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Labor Law Practice | HR-2024-334-A: Redundant Court Leaders May Be Assigned Transfers

As a consequence of the merger of courts following the judicial reform in 2021, several court leaders became redundant in their leadership roles. The affected positions were continued as judicial offices in the merged courts, but in a way that allowed the incumbents to retain their title and salary.

In a recently rendered HR-2024-334-A judgment, the question was whether the prohibition against transfers in Section 22 of the Constitution implies that two court leaders who, following the judicial reform in 2021, no longer hold leadership positions but are entitled to retain their title and salary, are obliged to work as ordinary judges in the merged courts.

Legal Principles

Section 22 of the Constitution states that judges cannot be transferred “against their will”. This provision must be interpreted in light of Section 95 of the Constitution, which safeguards the independence of the judiciary.

The Supreme Court assumes that the protection against transfers in Section 22 of the Constitution encompasses various forms of spatial relocation of the workplace, as well as changes in duties.

However, the Supreme Court establishes in paragraph 73 that Section 22 of the Constitution must be understood in a way that, in “a substantiated organizational change, the civil servant must accept that the position changes as long as he or she retains title, salary, and other benefits of the position. Whether the civil servant can demand to be relieved of his or her duties depends on whether the changes, qualitatively and quantitatively, are so significant that they, through a comprehensive assessment, alter the nature or characteristics of the position”.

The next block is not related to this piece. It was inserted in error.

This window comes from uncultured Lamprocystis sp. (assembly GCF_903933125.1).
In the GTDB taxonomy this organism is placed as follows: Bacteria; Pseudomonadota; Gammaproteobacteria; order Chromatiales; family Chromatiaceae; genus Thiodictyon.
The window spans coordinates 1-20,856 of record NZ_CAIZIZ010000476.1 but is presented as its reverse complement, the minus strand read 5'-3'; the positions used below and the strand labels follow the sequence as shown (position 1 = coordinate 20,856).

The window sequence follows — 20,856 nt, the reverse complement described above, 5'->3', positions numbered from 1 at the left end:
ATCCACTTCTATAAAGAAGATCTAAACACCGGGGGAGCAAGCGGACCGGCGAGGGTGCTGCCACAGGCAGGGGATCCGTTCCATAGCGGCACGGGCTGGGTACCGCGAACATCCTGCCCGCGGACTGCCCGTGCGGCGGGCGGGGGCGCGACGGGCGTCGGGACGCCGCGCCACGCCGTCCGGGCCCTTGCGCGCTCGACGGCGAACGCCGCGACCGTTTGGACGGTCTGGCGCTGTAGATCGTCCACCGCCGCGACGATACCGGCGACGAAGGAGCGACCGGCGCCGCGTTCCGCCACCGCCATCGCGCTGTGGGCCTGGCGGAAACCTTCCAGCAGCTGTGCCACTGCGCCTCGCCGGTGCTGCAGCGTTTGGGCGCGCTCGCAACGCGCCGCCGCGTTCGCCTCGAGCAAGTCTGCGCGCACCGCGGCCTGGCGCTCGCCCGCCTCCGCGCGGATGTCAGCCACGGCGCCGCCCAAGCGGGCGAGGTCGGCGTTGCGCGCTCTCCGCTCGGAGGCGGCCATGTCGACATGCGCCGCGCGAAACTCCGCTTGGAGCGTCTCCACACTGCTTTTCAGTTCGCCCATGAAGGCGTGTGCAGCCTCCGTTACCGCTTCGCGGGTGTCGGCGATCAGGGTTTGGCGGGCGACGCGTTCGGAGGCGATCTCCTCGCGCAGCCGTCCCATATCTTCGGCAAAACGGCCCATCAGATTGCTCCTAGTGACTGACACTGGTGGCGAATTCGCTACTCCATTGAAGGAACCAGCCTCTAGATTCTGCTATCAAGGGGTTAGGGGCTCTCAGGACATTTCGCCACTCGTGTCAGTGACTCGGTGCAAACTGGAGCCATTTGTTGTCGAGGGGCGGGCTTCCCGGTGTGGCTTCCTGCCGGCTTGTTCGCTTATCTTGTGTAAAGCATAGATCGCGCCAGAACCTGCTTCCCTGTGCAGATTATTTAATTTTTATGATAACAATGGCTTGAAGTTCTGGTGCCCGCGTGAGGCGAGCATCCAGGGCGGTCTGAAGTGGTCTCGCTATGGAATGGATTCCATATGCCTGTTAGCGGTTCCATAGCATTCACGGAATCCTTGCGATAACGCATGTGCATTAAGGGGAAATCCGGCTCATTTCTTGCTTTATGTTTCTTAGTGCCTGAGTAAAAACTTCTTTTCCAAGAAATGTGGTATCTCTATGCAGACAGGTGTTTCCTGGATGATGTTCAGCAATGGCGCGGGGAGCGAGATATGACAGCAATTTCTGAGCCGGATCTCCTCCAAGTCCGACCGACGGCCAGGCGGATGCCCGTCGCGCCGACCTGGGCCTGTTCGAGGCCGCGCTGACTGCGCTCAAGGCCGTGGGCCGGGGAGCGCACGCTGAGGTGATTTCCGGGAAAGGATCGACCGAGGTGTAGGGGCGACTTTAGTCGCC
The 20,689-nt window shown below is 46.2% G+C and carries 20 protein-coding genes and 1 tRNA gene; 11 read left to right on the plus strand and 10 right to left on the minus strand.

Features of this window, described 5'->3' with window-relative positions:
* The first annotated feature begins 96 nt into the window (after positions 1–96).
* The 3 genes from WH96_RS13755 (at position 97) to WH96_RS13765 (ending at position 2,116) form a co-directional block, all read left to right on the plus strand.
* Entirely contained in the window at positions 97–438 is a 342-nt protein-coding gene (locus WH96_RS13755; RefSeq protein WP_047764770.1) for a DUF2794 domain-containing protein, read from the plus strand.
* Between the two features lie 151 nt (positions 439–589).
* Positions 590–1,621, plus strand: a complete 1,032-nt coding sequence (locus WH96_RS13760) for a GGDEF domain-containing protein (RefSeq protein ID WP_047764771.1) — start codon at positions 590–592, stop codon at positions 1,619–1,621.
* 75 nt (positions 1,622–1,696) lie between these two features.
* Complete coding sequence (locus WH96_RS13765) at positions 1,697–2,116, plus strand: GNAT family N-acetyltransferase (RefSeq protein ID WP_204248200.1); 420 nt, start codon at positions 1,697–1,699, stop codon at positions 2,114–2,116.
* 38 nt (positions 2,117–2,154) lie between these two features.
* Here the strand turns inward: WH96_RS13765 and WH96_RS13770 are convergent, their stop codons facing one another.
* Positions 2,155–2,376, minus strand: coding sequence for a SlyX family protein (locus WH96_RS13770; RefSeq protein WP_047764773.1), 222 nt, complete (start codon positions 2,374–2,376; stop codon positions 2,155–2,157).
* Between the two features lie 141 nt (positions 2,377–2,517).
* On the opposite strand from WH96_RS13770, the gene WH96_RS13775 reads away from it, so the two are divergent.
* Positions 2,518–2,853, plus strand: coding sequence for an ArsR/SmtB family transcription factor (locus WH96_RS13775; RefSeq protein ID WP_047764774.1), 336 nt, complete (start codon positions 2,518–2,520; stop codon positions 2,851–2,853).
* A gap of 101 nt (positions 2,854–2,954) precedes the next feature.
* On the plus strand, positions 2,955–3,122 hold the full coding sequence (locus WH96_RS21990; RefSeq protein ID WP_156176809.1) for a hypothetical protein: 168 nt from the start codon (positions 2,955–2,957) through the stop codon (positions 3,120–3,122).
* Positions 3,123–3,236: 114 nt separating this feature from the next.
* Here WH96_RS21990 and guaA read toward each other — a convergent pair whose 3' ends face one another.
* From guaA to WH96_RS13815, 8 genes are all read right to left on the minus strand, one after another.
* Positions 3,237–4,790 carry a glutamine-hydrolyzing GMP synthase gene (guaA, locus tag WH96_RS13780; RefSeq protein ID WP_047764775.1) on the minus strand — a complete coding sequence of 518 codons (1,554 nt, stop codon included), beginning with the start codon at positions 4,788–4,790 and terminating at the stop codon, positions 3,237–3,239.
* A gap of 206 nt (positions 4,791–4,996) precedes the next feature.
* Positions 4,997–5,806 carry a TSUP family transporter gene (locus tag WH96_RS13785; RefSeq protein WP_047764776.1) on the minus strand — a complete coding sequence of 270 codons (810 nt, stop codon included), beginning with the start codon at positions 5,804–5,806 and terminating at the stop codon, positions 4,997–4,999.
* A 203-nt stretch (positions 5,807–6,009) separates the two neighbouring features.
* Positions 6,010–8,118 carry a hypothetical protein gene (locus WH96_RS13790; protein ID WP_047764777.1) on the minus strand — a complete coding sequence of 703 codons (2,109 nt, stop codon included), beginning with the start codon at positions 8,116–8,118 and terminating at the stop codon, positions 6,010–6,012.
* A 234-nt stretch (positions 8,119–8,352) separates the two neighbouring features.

The Specific Assessment

The Supreme Court then assessed whether the protection against transfers had been violated, which had to be based on “the actual differences before and after the reorganization, taking into account their overall effects”.

The changes in the specific case concerned two aspects. Firstly, the judicial authority was expanded in scope for the former court leaders. Secondly, the leadership function was abolished.

The Supreme Court briefly dismissed that the order for expanded judicial function itself is “in violation of the prohibition against transfers”.

Subsequently, the Supreme Court examined the cessation of the leadership function, considering both its qualitative and quantitative aspects. It was clear that the changes qualitatively affected the nature of the position as the scope of duties was narrowed, and the relevant civil servants lost the freedom associated with a leadership position. However, the Supreme Court believed this was less intrusive than if the judges had been assigned new tasks of a different nature.

Moreover, the Supreme Court emphasized that the former court leaders retained the same office location in the merged court, could only be assigned cases related to this jurisdiction, were exempt from traveling, and were not part of the rotation system.

The Supreme Court also pointed out that the judges retained their title, salary, and salary progression. The Supreme Court believed that, in reality, the positions became more attractive for the judges because they retained the additional remuneration associated with their previous responsibilities and workload as court leaders, even though these areas of responsibility were abolished. These benefits partially compensated for the loss of personal freedom inherent in holding a position as a court leader.

After an overall assessment, the Supreme Court concluded that even though the changes, particularly the abolition of leadership functions, could be said to somewhat alter the nature of the positions, the changes were not so significant that the positions acquired a different nature or characteristics. The judgment was unanimous.

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Significance of the Judgment

The weight given to the independence of the judiciary has a significant impact on the scope of the prohibition against transfers in Section 22 of the Constitution. The independence and job security provided by Section 22 are not for the benefit of individual judges but are justified by the interest of the rule of law. Even indispensable civil servants, including judges, must therefore, to a large extent, accept that justified organizational changes result in a change to the position.